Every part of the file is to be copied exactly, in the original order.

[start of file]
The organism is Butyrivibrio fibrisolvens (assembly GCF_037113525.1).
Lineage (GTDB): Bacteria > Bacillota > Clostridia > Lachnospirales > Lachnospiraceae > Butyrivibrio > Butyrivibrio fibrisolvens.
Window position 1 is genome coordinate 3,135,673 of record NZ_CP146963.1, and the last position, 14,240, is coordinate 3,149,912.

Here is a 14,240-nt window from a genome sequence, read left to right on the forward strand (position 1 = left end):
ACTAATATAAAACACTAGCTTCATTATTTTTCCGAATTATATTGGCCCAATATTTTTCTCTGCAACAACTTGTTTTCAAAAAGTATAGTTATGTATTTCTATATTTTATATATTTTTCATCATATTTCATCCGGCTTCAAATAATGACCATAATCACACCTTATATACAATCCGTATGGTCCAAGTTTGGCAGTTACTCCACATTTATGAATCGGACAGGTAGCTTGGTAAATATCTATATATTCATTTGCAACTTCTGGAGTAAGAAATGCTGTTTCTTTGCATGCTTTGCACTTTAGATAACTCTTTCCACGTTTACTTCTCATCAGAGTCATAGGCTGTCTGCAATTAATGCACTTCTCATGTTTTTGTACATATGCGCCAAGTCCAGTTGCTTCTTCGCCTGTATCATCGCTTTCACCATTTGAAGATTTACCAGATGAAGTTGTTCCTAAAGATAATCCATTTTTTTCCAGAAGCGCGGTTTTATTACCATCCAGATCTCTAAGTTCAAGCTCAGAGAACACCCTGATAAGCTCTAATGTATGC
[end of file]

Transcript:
The organism is Butyrivibrio fibrisolvens (assembly GCF_037113525.1).
Lineage (GTDB): Bacteria > Bacillota > Clostridia > Lachnospirales > Lachnospiraceae > Butyrivibrio > Butyrivibrio fibrisolvens.
Window position 1 is genome coordinate 3,135,673 of record NZ_CP146963.1, and the last position, 14,240, is coordinate 3,149,912.

Here is a 14,240-nt window from a genome sequence, read left to right on the forward strand (position 1 = left end):
ACTAATATAAAACACTAGCTTCATTATTTTTCCGAATTATATTGGCCCAATATTTTTCTCTGCAACAACTTGTTTTCAAAAAGTATAGTTATGTATTTCTATATTTTATATATTTTTCATCATATTTCATCCGGCTTCAAATAATGACCATAATCACACCTTATATACAATCCGTATGGTCCAAGTTTGGCAGTTACTCCACATTTATGAATCGGACAGGTAGCTTGGTAAATATCTATATATTCATTTGCAACTTCTGGAGTAAGAAATGCTGTTTCTTTGCATGCTTTGCACTTTAGATAACTCTTTCCACGTTTACTTCTCATCAGAGTCATAGGCTGTCTGCAATTAATGCACTTCTCATGTTTTTGTACATATGCGCCAAGTCCAGTTGCTTCTTCGCCTGTATCATCGCTTTCACCATTTGAAGATTTACCAGATGAAGTTGTTCCTAAAGATAATCCATTTTTTTCCAGAAGCGCGGTTTTATTACCATCCAGATCTCTAAGTTCAAGCTCAGAGAACACCCTGATAAGCTCTAATGTATGC